SEXLESS SOLITUDE AND OTHER POEMS, now published
Saturday, January 24, 2009
Sexless Solitude and Other Poems
By R.K. Singh
Price: Rs. 98.00, ISBN 978-81-7977-307-9
R. K. Singh, in Sexless Solitude and Other Poems, comes across as dealing in nothing but sense and in demonstrating that the poems’ speaker has a firm hold on the truth. Singh’s most typical poems draw hard lessons and deliver them with verve and style. His tone is partly explained and vouched for by the poet’s own shedding of illusions. And the rhythmical sureness is not just a benefit of their rhetorical momentum – they are pleasingly clear. They seem to offer a "real people" thesis. As narrative they are of interest. Some invoke the unattainable by insisting on its unavailability.
Singh’s poetry is among the most sensuously embodied and imaginative writing to come out of India, and this collection is a reminder of how startling, original, and deeply relevant his poetry is. In Sexless Solitude and Other Poems, Singh brings us to the edge of civilization as we know it. How might the human spirit persist caught between its love of beauty, its acknowledgment of continuing injury and damage done, and the realization that a future may no longer be assured?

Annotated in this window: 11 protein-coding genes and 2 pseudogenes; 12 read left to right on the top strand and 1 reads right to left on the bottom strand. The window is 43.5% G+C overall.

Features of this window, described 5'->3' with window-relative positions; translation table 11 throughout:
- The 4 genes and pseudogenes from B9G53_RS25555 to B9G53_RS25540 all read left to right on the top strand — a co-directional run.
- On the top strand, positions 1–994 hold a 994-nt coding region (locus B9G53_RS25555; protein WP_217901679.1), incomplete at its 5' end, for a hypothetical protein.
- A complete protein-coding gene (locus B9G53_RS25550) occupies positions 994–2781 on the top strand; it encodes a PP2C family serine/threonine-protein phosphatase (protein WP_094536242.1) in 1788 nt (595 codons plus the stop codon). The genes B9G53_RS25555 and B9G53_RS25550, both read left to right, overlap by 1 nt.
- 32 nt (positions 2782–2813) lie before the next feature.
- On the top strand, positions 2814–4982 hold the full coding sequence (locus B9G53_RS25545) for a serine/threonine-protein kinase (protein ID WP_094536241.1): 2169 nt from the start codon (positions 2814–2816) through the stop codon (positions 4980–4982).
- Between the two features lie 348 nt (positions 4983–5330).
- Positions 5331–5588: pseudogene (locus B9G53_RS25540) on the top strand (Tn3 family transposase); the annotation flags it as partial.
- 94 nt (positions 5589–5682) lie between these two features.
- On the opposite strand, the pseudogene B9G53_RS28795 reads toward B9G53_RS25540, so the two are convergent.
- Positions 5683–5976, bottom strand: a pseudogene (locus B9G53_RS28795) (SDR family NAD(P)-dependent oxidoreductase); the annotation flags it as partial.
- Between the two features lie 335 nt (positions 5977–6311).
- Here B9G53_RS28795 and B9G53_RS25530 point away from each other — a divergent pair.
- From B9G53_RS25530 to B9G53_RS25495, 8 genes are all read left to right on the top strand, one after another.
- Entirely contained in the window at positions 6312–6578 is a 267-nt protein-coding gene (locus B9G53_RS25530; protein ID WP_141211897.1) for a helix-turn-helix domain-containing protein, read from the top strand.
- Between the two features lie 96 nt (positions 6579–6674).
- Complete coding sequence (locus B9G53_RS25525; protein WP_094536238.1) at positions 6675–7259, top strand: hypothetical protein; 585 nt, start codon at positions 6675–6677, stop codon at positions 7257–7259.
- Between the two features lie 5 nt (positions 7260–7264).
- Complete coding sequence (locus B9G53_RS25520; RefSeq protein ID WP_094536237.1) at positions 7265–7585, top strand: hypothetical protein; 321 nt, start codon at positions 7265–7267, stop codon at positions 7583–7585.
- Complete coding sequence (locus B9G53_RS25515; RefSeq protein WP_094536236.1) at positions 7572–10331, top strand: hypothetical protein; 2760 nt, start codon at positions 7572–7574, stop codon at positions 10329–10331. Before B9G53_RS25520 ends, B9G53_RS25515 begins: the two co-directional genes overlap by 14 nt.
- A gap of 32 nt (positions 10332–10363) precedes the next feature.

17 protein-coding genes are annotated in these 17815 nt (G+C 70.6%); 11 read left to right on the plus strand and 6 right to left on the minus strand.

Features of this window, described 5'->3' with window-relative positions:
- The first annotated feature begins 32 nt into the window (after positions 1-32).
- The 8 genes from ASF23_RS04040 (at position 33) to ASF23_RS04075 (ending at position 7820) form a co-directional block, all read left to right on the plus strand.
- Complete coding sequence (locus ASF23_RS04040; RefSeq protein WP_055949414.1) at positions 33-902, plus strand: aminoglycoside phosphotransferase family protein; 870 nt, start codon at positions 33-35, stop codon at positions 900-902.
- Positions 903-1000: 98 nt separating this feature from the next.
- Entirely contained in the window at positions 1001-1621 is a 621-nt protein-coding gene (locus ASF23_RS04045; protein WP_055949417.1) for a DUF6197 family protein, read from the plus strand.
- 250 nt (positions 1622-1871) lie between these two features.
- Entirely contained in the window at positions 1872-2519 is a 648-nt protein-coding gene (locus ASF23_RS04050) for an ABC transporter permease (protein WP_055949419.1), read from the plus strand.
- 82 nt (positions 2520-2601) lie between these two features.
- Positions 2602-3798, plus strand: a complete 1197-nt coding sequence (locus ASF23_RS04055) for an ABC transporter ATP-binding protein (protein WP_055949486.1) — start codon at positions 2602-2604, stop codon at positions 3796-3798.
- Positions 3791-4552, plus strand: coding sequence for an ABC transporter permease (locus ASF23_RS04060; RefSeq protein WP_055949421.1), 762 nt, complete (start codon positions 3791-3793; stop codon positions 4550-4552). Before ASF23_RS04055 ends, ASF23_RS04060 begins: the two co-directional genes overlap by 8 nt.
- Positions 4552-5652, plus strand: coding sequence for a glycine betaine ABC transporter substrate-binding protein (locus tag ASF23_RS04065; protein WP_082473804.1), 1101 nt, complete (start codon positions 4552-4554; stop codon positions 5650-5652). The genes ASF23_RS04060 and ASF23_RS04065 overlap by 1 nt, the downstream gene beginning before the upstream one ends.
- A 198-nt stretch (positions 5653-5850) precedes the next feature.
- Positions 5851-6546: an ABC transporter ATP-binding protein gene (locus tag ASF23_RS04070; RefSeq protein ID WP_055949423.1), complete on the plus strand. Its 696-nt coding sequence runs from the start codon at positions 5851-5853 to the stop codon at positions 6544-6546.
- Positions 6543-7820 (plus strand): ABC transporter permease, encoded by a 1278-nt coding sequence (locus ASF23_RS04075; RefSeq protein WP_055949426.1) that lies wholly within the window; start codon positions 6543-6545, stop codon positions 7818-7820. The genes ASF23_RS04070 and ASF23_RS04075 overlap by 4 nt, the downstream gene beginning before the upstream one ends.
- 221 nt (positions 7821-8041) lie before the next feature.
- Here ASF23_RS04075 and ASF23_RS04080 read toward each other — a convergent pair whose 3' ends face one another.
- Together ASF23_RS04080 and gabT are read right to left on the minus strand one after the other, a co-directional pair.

There is no better writer to confront such matters as R. K. Singh. In addition to his recognized achievements as teacher, critic and reviewer, Singh is also acknowledged as one of India’s foremost poets. As inventive as anything he has written, Sexless Solitude and Other Poems is an essential work speaking out for love, sensuality and the meaning of life.
The title may perhaps create an impression of painful loneliness, in mind and body. R K Singh is a daring experimenter. He has explored the human (more of men’s) mind in the area of sexual thoughts which are enjoyed as gossips or fantasies or vulgar jokes in small groups but never admitted openly. The intellectual and creative poet in him has not stopped at the cross level in which men often enjoy their sexual thoughts.
… It is such a truthful boldness of expression that sets apart R K Singh from many others. He has no fears. He is incisive in searching and exploring and bold in expressions. He is also blessed with sweetness of the language.